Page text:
Even An Old Samsung Model Is Better Than The New iPhone, Report Says

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Eric Lieberman Managing Editor
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Some of Samsung’s older models, like the Galaxy S7, are superior to Apple’s newly released iPhone 8, according to Consumer Reports.

The nonprofit ranked the Galaxy S8, as well as its bigger brother the Galaxy S8 Plus, as the first and second highest performing smartphones on the market, reports the New York Post. The iPhone 8 Plus and iPhone 8 were rated fourth and fifth, respectively. Right in the middle of the top five, ahead of Apple’s eagerly-introduced products, is the Samsung Galaxy S7, which was released in March 2016.

Sales for the iPhone 8 have so far been off to a relatively slow start. While it is possible that would-be customers are waiting for the highly-anticipated, nearly $1,000 iPhone X, it’s also quite conceivable that iPhones are losing their luster in comparison to other companies. Even as Samsung dealt with a scandal that involved the fall of the president of South Korea, and was forced to manage a hardware disaster which saw smartphones overheating and exploding, it still was able to succeed and continue to carve out a large stake in the smartphone market.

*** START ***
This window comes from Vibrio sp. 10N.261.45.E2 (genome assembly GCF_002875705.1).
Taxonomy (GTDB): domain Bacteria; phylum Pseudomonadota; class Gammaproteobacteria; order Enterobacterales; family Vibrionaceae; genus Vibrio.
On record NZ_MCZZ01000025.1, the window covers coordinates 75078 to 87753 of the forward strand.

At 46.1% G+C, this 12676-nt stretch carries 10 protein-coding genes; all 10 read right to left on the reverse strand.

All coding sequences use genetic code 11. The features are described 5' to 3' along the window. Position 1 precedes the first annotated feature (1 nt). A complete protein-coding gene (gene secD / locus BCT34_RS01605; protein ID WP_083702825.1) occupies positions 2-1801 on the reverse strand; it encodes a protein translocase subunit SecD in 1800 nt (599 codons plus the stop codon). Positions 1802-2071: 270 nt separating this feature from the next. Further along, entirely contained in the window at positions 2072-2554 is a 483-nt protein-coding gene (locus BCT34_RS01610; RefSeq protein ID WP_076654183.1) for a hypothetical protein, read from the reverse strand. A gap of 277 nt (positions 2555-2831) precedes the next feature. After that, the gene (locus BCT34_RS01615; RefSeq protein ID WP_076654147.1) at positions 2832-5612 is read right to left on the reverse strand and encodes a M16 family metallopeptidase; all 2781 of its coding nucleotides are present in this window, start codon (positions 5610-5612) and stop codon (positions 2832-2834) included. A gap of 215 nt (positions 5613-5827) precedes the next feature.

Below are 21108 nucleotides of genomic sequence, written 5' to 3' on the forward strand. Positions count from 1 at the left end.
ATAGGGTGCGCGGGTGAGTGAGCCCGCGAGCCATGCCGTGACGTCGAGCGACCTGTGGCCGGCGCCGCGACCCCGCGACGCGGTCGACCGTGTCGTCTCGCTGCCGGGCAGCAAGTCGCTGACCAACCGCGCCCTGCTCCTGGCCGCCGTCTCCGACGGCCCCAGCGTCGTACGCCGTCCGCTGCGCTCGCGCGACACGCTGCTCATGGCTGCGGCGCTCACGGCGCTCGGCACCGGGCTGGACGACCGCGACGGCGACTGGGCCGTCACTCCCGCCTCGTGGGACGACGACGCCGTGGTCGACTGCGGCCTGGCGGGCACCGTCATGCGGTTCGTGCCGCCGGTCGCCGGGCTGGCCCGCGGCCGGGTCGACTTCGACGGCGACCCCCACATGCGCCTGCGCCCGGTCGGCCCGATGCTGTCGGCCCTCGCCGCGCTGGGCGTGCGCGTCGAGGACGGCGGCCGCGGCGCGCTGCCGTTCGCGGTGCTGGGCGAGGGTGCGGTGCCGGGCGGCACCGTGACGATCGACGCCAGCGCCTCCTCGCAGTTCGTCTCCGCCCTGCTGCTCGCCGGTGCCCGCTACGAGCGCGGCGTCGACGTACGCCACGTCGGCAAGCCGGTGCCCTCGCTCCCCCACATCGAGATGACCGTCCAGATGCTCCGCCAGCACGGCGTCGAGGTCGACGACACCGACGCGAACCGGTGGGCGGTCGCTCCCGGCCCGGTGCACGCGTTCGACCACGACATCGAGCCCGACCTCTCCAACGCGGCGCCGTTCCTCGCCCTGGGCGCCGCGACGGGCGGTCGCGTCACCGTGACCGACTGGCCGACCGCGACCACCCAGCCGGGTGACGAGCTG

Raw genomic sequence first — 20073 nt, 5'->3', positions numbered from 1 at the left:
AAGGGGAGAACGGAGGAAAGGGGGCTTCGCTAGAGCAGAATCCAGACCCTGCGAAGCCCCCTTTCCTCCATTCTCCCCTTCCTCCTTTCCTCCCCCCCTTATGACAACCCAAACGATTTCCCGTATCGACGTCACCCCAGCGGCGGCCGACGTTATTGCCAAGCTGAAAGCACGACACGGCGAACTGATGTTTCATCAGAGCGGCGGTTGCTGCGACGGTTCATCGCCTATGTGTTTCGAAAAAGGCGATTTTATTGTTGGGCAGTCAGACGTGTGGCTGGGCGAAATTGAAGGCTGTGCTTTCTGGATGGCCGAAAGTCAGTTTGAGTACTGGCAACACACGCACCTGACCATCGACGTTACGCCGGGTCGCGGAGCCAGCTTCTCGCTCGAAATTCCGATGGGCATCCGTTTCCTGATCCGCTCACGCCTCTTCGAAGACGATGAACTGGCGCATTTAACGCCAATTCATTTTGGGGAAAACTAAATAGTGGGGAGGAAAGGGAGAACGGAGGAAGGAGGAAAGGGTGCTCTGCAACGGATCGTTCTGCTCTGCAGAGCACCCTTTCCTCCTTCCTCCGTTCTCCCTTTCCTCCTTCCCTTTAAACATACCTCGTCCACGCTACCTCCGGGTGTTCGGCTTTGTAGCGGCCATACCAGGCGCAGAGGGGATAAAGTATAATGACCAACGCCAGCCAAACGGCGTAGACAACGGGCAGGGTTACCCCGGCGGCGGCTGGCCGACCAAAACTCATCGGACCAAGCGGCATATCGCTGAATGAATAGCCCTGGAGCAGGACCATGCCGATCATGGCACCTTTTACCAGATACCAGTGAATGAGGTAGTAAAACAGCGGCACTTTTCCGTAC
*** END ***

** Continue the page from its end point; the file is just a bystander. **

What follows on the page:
Apple has had problems of its own, even more recent than Samsung’s. Many consumers have complained about a “crackling” or “static” noise emitting from the iPhone 8 when connected to an earpiece. Apple later confirmed that it is addressing the technical debacle. Its inherent makeup and embedded features have also raised eyebrows, as Democratic Sen. Al Franken of Minnesota sent a letter to Apple voicing his concerns of the new iPhone X’s “Face ID” technology.

The apparent issues weren’t unique to the new smartphones. Apple reportedly admitted right before the release date that its newly introduced smartwatch has cellular connectivity issues.

Samsung’s Galaxy Note 8 comes in sixth, so not all of Samsung’s products are deemed better by the consumer-oriented organization. The study also did not include the iPhone X, which is set to be released Nov. 3.

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